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The one place you absolutely have to visit in each department of France

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The one place you absolutely have to visit in each department of France
Palais idéal du facteur Cheval, built between 1879 and 1912 attracts 130,000 visitors a year Photo by GERARD MALIE / AFP

Chateaux, national parks, museums, beaches, and historical sites (plus much more). These are some of the must-see places in each of France's 96 mainland départements. How many can you tick off?


Look at a map and one of the first things you will notice about France is that it's pretty big. Yet despite this, many tourists never venture beyond the obvious attractions - here are our 96 suggestions for places to visit, one for each French département (country).

The 96 départements of France, with the Paris area expanded in the top right corner and France's overseas départements shown to the left. Map: WikiCommons

01. Ain, eastern France

The historical village of Pérouges, which has ranked among the most beautiful in France, is even the setting for a handful of French period films. 

02. Aisne, northern France

You simply cannot go past the Laon cathedral, from the 12th century, which ranks up with Notre Dame in terms of France's top examples of Gothic architecture. 

03. Allier, central France

Head to the Maison Mantin, a museum in the town of Moulins, that was once a mansion in the late 19th century before being closed off for a century. It was opened to the public in 2010 and offers a really eclectic collection of art.


04. Alpes-de-Hautes-Provence, southern France

The top spot here is the Gorges du Verdon, of course, France's answer to the Grand Canyon. Rent a kayak and tackle the river at the bottom.

The spectacular Gorges du Verdon. Photo by MICHEL GANGNE / AFP

05. Hautes-Alpes, eastern France

The small town of Briançon is also billed as the highest town in France at an altitude of 1,326 metres. Take in the whole town on foot - and don't miss the Unesco recognised city walls. 

06. Alpes-Maritimes, south eastern France

The tiny hilltop village of Eze is an ideal day trip from Nice and promises some of the best panorama photo opportunities in France.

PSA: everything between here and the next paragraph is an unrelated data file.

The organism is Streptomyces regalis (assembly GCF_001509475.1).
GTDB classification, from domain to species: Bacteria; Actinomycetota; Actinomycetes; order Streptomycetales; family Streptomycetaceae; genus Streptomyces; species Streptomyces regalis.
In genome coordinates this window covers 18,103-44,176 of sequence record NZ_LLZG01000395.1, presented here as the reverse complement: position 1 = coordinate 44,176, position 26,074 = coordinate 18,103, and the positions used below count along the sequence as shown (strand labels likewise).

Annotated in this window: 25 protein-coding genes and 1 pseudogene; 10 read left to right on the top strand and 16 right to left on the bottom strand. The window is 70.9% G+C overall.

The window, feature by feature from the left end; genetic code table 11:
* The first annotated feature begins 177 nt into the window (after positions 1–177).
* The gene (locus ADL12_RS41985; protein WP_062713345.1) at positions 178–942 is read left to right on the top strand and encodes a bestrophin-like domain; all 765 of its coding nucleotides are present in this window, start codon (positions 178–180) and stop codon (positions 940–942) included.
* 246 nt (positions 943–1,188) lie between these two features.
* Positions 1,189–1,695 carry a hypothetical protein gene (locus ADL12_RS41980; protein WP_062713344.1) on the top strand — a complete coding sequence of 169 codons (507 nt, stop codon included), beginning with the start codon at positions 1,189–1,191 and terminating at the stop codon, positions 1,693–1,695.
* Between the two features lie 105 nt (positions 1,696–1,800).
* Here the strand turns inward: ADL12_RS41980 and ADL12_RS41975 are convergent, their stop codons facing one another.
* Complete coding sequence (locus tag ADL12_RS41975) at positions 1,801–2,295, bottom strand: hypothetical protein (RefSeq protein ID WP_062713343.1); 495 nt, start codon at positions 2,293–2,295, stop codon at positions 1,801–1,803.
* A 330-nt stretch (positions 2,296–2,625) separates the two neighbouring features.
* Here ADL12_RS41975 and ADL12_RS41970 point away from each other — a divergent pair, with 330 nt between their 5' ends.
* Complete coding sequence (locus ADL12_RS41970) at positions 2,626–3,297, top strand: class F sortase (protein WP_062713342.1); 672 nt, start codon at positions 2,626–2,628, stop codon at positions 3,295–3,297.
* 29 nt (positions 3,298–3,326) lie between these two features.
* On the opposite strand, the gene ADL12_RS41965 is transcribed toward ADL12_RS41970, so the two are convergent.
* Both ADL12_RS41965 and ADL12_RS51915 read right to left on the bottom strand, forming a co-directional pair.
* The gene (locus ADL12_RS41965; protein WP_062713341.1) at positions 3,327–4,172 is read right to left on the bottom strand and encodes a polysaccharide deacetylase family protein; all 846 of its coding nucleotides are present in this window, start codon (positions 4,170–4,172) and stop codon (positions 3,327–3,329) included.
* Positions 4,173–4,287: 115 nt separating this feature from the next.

The hilltop village of Eze, pictured in the snow.

07. Ardèche, central France

It may be in ruins, and you may have to climb a bit to get there, but the Château de Crussol in Saint-Péray is incredible. You can also take a donkey ride after you've enjoyed the views up top. 

08. Ardennes, north eastern France

Head to the fortified village of Rocroi, which is built in a star-shape, and comes with a bloody history of wars through the centuries. 

09. Ariège, south western France

To the west of the town of Foix there's a pretty awesome chateau - the Chateau de Foix - that promises a good half-day trip. Just bring good shoes for the cobblestones!


10. Aube, north eastern France

If you're in Aube, be sure to head to its capital of Troyes (pronounced like 'trois') for its half-timbered buildings - you'll feel like you're walking through France from yesteryear. 

11. Aude, southern France

We'd be mad if we didn't recommend the stunning medieval fortress Cité de Carcassonne, which is on the Unesco list of World Heritage Sites and a huge hit with tourists (for good reason). Very busy in summer thanks to that Unesco listing, it's best visited in autumn or winter.

12. Aveyron, southern France

Top site here is the Millau Viaduct - the tallest bridge in the world (the mast goes up to 343 metres). Here are some more pics if you need convincing.

SEE ALSO: The 12 bridges in France you just have to cross

The viaduct of Millau at sunset. Photo by Charly TRIBALLEAU / AFP

13 Bouches-du-Rhône

This department is where you'll find the coastal city of Marseille. Our top tip there? It has to be the Calanques (kind of like cliffs or canyons along the coast). Take a boat out in the Parc National des Calanques and thank us later - although at peak times you will have to book in advance.


14. Calvados, northern France